Looking for screenwriting resources? You can follow my screenwriting list on Twitter, and check out my recommended screenwriting books at the ProLost Store.

Reader Comments (9)

This is great news.

But, I wish Adobe Story could do this too. I use the Adobe Production Suite, and it would be nice to go from script all the way through to web-publishing/blu-ray with Adobe. Especially seeing how they integrate meta-data, speech analysis, etc....

July 31, 2010 | Registered Commenterbrandon herman

I too have high hopes for Adobe Story. The nice thing about an app like Celtx Script is that it pushes all the screenwriting software developers to do better. It shows how badly Story needs to be on mobile platforms, and it shows Final Draft that it's not enough to make a mobile app, you need cloud syncing too.

July 31, 2010 | Registered CommenterStu

Definitely. And I still use both, although more and more Adobe Story simply because I'm such an Adobe fanboy.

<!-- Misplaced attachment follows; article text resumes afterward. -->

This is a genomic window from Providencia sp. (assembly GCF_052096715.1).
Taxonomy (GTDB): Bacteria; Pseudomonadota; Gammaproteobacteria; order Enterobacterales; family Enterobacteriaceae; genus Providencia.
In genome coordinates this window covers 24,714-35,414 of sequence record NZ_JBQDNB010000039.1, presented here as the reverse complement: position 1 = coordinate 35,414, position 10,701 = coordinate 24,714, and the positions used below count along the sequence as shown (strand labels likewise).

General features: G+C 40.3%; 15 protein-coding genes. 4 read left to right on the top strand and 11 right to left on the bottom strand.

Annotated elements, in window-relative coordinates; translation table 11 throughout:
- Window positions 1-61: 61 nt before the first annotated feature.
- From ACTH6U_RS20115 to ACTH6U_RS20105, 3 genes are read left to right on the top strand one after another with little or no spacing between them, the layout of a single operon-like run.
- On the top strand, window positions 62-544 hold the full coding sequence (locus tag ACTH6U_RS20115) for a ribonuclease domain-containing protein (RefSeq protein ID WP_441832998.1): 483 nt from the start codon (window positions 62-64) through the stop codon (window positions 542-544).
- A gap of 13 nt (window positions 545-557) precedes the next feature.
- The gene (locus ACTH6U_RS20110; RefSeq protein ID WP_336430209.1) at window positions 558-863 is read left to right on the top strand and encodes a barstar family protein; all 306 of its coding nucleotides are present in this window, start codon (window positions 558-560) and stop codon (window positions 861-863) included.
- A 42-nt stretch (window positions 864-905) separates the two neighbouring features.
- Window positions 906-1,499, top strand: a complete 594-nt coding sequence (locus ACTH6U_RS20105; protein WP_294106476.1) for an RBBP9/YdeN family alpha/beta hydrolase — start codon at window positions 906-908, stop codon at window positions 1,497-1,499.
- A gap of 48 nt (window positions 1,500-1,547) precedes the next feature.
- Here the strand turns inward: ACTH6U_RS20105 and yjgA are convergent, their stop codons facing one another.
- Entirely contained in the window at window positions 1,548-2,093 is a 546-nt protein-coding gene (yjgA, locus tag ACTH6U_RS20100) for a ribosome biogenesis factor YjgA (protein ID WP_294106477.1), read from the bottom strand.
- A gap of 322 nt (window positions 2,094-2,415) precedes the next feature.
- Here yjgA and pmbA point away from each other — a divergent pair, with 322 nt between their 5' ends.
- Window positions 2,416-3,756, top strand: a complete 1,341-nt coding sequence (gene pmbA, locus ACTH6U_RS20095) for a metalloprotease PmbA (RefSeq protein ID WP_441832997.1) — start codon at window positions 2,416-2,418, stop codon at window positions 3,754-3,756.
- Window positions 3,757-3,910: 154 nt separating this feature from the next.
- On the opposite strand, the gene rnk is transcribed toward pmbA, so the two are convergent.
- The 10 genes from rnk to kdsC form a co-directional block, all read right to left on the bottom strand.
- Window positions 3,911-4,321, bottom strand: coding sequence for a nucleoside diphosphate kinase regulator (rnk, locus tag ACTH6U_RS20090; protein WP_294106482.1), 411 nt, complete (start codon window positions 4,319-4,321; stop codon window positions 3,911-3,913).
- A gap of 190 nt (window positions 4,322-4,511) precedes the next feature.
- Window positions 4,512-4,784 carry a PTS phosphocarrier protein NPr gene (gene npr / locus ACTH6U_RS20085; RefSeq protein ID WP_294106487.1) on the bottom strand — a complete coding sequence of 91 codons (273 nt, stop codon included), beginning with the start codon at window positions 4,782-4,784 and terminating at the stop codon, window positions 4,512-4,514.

There's an app called Adobe Ideas that is rough now, but could be good for quick on-set ideas and rough storyboarding. It's not quite ready for primetime, but it could be good eventually.

July 31, 2010 | Registered Commenterbrandon herman

My iPhone (3Gs) won't go into landscape. Anyone else see that?

August 1, 2010 | Registered CommenterMark Moser

Thrilled to see this addition. I had purchased Scripts Pro but lost interest. Now I'll purchase Celtx and give it a try. The one feature I don't see -- either with the iPad or desktop app -- is the ability to export as an FDX file. That's one nice feature of Scripts Pro for iPad.

So I'm scratching my head as to what I'll have to go through to import what I write on the iPad into Scrivener (as a stepping stone to Final Draft).

So far the only solution I see is...

After syncing the iPad document to Celtx desktop, I can export from there as a TXT file. But after importing into Scrivener I then have to convert the document into screenplay format using Convert > Formatting to Compile Text Style, and then step through the lines of text to assign each element's formatting (Scene, Action, Character, etc.). That's time consuming.

Anybody else have a better solution?

Or is this just going to be a closed system, back and forth between Celtx iPad and Celtx desktop?

August 1, 2010 | Registered CommenterGerry